Abominor- Opus: Decay

By Chris Dahlberg

Published on Saturday, October 3, 2015

Iceland may not be the first country that everyone associates with black metal, but there have been plenty of noteworthy releases from bands like Sinmara, Svartidauði, and Misþyrming in recent years (to name a few) that have been worthy explorations of the genre. Abominor can be added to this list as well, as their newest EP Opus: Decay offers listeners the type of twisting and turning material that gets under your skin right from the get go. Though this may only be their second release, Abominor has been around since 2008 and it’s clear they’ve used the lengthier period between their self-released demo in 2010 and Opus: Decay to their advantage based on the strength of songwriting on display.

Opener “474” is the longer of the two pieces, spanning twelve and a half minutes in length. Abominor uses this longer span of time to demonstrate how they’re capable of sending the listener through plenty of twists and turns that take them right into absolute darkness and despair, as the first five minutes plods along at a slower pace with dissonant melodies that spread slowly. As the layers begin to build the atmosphere is so murky and thick that it threatens to completely engulf the listener and drag them down into it. I would’ve been content had the instrumentalists chosen to stick with this slower, dissonant approach for the entire EP but the sudden, fluid transition into chaotic blasting and violent riffing is what really puts this piece over the top. It’s unexpected the first time you make your way through Opus: Decay yet isn’t overly jarring, instead taking the ominous, dread inducing melodies and whipping them up into a hurricane. While shorter in length, the title track has this same interplay between slower atmospheric moments and fast walls of blasting and destructive force, which is what makes Abominor so appealing. It also helps that their strong compositions are bolstered by production values which make the instrumentation even thicker and give a real sense of weight to every individual element.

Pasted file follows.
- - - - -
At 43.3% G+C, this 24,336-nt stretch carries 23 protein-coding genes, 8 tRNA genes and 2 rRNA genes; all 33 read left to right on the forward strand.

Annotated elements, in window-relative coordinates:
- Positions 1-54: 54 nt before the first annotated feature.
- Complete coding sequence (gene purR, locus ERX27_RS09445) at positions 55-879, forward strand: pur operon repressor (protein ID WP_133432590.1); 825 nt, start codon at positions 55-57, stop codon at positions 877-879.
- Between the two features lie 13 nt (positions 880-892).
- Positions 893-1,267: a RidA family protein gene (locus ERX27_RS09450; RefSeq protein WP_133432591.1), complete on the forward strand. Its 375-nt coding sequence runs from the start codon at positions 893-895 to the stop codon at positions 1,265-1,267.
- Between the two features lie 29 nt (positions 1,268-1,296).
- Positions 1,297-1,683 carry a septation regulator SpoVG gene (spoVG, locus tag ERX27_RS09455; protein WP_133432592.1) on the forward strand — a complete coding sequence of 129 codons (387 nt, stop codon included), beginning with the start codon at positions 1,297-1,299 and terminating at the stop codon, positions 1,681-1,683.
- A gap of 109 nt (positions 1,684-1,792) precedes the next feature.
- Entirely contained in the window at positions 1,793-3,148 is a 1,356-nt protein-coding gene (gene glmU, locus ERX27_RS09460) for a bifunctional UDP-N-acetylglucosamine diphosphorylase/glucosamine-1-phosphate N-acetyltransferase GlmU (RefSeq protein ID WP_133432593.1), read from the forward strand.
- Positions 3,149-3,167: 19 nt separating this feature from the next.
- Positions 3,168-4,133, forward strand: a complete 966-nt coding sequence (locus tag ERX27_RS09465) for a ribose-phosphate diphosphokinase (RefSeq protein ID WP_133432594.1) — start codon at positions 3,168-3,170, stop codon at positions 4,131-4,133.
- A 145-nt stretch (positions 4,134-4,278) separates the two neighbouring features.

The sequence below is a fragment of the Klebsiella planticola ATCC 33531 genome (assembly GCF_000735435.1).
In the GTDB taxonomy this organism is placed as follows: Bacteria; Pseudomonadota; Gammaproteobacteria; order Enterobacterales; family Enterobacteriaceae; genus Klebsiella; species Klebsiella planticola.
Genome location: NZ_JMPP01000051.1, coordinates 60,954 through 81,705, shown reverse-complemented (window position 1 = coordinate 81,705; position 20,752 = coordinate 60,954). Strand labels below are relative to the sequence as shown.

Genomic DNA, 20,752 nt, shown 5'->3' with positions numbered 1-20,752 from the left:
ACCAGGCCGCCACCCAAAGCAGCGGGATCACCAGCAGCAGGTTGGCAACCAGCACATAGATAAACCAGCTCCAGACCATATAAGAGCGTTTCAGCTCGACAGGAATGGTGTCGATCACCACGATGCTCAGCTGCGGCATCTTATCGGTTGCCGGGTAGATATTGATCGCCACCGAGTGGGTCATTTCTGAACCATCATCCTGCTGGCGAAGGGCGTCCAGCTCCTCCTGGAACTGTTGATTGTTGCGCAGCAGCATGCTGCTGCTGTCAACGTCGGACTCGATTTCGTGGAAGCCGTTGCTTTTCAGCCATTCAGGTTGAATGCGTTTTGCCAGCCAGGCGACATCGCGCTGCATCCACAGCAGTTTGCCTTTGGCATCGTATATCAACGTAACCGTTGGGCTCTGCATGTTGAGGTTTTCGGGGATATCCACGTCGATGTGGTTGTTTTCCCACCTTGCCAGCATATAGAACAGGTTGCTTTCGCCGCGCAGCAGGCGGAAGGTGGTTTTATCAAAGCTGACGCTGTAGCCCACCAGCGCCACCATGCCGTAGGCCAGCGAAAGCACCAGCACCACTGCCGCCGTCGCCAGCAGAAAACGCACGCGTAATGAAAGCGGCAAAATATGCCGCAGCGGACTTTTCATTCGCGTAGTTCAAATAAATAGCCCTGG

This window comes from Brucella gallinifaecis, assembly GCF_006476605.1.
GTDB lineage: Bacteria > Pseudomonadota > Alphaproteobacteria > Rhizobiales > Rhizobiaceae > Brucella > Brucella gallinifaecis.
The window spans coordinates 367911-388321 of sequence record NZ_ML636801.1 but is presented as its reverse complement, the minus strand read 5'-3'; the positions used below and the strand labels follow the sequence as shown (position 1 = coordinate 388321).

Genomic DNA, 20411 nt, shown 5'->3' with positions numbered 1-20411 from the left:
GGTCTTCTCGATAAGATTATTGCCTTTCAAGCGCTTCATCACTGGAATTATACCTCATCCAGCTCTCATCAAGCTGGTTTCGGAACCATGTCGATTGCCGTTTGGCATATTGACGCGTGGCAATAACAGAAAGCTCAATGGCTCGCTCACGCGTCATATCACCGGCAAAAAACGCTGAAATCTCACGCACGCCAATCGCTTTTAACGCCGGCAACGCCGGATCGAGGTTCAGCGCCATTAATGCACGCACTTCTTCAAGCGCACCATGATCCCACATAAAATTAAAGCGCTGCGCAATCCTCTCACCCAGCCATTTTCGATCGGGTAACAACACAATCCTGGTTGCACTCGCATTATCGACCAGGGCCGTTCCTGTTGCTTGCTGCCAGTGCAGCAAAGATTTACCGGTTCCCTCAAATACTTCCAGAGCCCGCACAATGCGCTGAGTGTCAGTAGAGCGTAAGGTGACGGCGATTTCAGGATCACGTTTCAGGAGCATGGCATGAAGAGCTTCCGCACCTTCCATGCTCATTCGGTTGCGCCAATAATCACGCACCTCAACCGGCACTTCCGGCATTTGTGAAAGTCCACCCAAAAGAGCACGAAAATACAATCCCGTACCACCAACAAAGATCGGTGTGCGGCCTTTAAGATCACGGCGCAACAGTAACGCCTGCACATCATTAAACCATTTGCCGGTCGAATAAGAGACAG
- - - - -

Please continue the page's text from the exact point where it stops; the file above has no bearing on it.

While the depth of the instrumental work leaves a lasting impression, what really put Abominor over the top was the vocal performance. One of the main reasons for this is that the screams pick up in intensity as the rest of the band does, starting off as a stretched out scream/growl during the melodic sections before hitting a commanding scream that has real bite to it during the most hectic passages. Although the pitches don’t deviate that much from what you’d expect from a black metal record, there’s just so much intensity and overwhelming emotion behind every word that you can’t help but be completely captivated by what is blaring out of your speakers. Abominor’s ability to have their vocals ebb and flow in a similar manner to the instrumentation makes a significant difference, and it’s an element I expect will continue to be showcased in their future material.

Opus: Decay strikes that perfect balance between ominous melodies that feel genuinely unsettling and dissonant blasting that sounds like the world is about to completely crumble into nothingness. The two tracks flow perfectly into each other and there is plenty of substance between the pieces to keep listeners returning for more. It will be interesting to see how Abominor translates this over to a longer full length as there is the risk of stretching things out too far, but based on the strength of this effort it seems like they’ll be capable of rising to the challenge and are another Icelandic black metal band you’ll want to familiarize yourself with.


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